A respiratory alert model for the Shenandoah Valley, Virginia, USA

Hondula, David M., Davis, Robert E., Knight, David B., Sitka, Luke J., Enfield, Kyle, Gawtry, Stephen B., Stenger, Phillip J., Deaton, Michael L., Normile, Caroline P. and Lee, Temple R. (2012) A respiratory alert model for the Shenandoah Valley, Virginia, USA. International Journal of Biometeorology, 57 1: 91-105. doi:10.1007/s00484-012-0537-7

Author Hondula, David M.
Davis, Robert E.
Knight, David B.
Sitka, Luke J.
Enfield, Kyle
Gawtry, Stephen B.
Stenger, Phillip J.
Deaton, Michael L.
Normile, Caroline P.
Lee, Temple R.
Title A respiratory alert model for the Shenandoah Valley, Virginia, USA
Journal name International Journal of Biometeorology   Check publisher's open access policy
ISSN 0020-7128
Publication date 2012-03
Sub-type Article (original research)
DOI 10.1007/s00484-012-0537-7
Volume 57
Issue 1
Start page 91
End page 105
Total pages 15
Place of publication Heidelberg, Germany
Publisher Springer
Collection year 2013
Language eng
Abstract Respiratory morbidity (particularly COPD and asthma) can be influenced by short-term weather fluctuations that affect air quality and lung function. We developed a model to evaluate meteorological conditions associated with respiratory hospital admissions in the Shenandoah Valley of Virginia, USA. We generated ensembles of classification trees based on six years of respiratory-related hospital admissions (64,620 cases) and a suite of 83 potential environmental predictor variables. As our goal was to identify short-term weather linkages to high admission periods, the dependent variable was formulated as a binary classification of five-day moving average respiratory admission departures from the seasonal mean value. Accounting for seasonality removed the long-term apparent inverse relationship between temperature and admissions. We generated eight total models specific to the northern and southern portions of the valley for each season. All eight models demonstrate predictive skill (mean odds ratio = 3.635) when evaluated using a randomization procedure. The predictor variables selected by the ensembling algorithm vary across models, and both meteorological and air quality variables are included. In general, the models indicate complex linkages between respiratory health and environmental conditions that may be difficult to identify using more traditional approaches.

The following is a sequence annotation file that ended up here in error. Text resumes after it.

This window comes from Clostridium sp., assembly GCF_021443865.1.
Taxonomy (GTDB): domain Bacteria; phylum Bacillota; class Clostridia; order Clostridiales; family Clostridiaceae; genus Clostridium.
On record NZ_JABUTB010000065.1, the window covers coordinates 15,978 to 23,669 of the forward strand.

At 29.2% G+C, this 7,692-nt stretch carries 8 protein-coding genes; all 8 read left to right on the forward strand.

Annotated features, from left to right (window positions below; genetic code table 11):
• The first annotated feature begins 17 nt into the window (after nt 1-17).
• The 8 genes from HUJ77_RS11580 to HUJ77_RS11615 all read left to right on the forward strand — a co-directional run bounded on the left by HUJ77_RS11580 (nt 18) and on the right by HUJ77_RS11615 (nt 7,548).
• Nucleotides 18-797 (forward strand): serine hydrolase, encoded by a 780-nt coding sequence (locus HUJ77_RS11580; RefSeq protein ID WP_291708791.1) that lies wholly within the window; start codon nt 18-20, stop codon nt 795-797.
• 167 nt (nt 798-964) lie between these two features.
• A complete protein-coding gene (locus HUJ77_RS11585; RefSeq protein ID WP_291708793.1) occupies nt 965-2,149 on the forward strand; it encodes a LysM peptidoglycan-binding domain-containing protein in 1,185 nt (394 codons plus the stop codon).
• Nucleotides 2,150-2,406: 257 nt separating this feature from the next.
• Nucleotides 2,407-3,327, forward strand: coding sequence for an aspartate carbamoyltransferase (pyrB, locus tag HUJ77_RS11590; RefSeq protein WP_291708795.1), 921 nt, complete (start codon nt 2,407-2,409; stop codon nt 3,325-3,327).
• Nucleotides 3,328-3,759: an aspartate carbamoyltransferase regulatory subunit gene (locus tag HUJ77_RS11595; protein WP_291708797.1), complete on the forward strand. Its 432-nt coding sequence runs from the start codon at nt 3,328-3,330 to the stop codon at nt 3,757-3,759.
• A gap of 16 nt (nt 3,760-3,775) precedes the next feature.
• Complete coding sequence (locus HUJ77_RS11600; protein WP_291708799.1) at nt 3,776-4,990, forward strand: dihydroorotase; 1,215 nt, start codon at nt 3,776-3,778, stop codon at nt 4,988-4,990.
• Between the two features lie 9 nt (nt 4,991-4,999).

Keyword Air quality
Classification tree
Respiratory health
Q-Index Code C1
Q-Index Status Confirmed Code
Institutional Status Non-UQ
Additional Notes Online First - 22 March 2012

Document type: Journal Article
Sub-type: Article (original research)
Collections: School of Chemical Engineering Publications
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Created: Mon, 23 Jul 2012, 15:38:27 EST by David B. Knight on behalf of School of Civil Engineering